This past week, conservation, science, environmental, education, psychology and other professionals with broad public engagement opportunities came from around the country to Pittsburgh for an intensive Conservation Psychology Institute, jointly run by Antioch University New England and Phipps, and based out of the Science Education classroom in Phipps’ new Center for Sustainable Landscapes.
Learning directly from an internationally recognized team of faculty (see bios) about relevant psychological theories and strategies for increasing environmental and human well-being, participants included professionals from the World Wildlife Fund, US Fish and Wildlife Service, Cheyenne Mountain Zoo, Duke Botanic Gardens, the Student Conservation Association, Carnegie Museum of Natural History, Penn State Broadcasting, and many more. The four-day institute consisted of two two-day sessions, each with a different focus.
The first session, Conservation Psychology in a Time of Wonder, focused on the importance of having a sense of wonder towards the natural world. Led primarily by Dr. Louise Chawla of the University of Colorado and Dr. Carol Saunders of Antioch University New England, this session focused on the power of using inspiration rather than fear to instill positive environmental attitudes in children. Molly Steinwald, Phipps’ Director of Science Education, Affiliate of the International League of Conservation Photographers and PhD candidate at Miami University, also talked about how images of wonder and natural beauty can be used to inspire an audience and aid in connecting them to nearby nature.
Participants learned about biophilic design, which uses parks, play spaces and buildings to help connect people to nature, and about the theory of “loose parts”, the idea that participatory learning experiences are more engaging when there are more objects in the environment to manipulate. Using Phipps nature play area, Discovery Garden and market play area as practical examples of how this can be accomplished, participants worked in break-out sessions to brainstorm ways to facilitate more participatory experiences both on site and off.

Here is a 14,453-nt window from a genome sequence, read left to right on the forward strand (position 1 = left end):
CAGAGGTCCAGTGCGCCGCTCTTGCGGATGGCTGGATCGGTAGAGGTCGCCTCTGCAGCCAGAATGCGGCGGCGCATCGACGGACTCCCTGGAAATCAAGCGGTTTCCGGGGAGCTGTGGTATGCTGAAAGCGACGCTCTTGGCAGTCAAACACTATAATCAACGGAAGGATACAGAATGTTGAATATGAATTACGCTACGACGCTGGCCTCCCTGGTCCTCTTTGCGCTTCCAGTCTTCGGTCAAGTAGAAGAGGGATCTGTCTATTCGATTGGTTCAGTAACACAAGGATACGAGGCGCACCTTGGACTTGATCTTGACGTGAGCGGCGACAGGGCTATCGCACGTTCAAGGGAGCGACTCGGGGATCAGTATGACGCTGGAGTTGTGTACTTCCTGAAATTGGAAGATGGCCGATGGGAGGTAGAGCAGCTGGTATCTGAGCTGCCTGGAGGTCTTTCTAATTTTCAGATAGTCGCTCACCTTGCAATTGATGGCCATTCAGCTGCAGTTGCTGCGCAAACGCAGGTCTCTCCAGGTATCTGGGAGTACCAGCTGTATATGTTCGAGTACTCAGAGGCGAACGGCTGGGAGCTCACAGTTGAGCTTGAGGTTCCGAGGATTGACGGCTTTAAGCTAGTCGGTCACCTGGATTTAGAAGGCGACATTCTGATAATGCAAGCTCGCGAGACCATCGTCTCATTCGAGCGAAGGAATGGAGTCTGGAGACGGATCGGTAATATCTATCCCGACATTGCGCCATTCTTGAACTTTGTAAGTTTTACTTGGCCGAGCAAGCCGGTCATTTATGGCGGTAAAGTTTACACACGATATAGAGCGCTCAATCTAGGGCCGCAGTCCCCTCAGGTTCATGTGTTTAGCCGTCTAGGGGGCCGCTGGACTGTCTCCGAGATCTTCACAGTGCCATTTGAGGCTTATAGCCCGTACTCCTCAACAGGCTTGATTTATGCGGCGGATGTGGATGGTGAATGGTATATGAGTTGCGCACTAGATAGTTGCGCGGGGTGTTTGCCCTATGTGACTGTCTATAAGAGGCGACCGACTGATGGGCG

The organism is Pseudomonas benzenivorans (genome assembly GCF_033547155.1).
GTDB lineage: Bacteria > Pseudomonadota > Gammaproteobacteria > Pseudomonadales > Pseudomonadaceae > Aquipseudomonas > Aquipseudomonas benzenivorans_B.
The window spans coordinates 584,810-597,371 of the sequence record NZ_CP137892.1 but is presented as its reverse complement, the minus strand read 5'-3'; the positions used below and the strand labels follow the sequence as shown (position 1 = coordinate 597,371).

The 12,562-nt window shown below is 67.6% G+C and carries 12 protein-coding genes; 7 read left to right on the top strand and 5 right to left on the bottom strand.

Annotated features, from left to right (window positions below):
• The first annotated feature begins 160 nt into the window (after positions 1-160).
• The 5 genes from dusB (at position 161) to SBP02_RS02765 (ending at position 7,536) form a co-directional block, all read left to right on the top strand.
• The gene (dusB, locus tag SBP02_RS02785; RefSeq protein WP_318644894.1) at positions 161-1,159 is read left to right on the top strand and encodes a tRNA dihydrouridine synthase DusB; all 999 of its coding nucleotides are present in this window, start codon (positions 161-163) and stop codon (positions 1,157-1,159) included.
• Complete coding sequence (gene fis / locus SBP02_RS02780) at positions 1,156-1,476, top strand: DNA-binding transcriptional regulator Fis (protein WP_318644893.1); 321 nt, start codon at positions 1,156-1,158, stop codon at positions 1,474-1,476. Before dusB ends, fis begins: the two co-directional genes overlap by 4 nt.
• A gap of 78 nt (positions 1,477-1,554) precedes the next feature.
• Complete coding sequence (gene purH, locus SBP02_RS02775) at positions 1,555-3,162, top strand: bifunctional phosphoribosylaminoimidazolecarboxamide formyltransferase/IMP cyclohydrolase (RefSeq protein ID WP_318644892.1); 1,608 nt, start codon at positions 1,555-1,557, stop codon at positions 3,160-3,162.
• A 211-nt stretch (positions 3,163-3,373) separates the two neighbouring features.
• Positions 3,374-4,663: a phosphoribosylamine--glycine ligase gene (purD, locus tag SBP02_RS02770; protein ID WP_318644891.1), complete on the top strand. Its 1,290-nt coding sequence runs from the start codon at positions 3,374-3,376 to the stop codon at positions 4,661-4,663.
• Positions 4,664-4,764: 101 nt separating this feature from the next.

The second session, Conservation Psychology in a Time of Crisis, focused on the importance of communicating about issues of environmental crisis in a responsible way. Led primarily by Dr. P. Wesley Schultz of California State University, San Marcos, and Dr. Thomas Doherty, editor of EcoPsychology journal, the second session focused on theories of why people hold their environmental attitudes and how they can be changed. Molly Steinwald taught again about the power of imagery, showing that dramatic images of crisis can facilitate behavior change in audiences if properly utilized. Participants learned about inclusion theory, the theory of why and how people feel connected to or a part of nature, and how to use this as a metric to evaluate the effectiveness of education and awareness-based programs. They also had the opportunity to work with each other and benefit from the collective experience of the group to brainstorm about specific issues faced at some of the participating institutions.
The institute not only allowed conservation professionals from all parts of the field to come together and gain a better understanding of their peers, but also of how conservation psychology can be applied to all areas and professions. Whether a participant is a therapist or scientist, learning better ways to communicate complex issues regarding the environment is beneficial to everyone.
As an educator, the information I learned from this conference not only forced me to re-evaluate some of my theories on education, but reinforced my beliefs in the importance of using positive messages when teaching about crisis issues and of being an environmental “cheerleader” when working with children. I am still mulling over the sessions that I attended and look forward to applying the strategies I learned to increase the quality of our programs and our ability to accurately evaluate them.
If you are interested in learning more about the upcoming 2013 Conservation Psychology Institute in the New England area through AUNE or about faculty involved, visit either this most recent or previous institute webpages. AUNE will post additional information about the upcoming institute soon.
The above pictures were taken by Molly Steinwald, Amanda Joy and Eva Resnick-Day.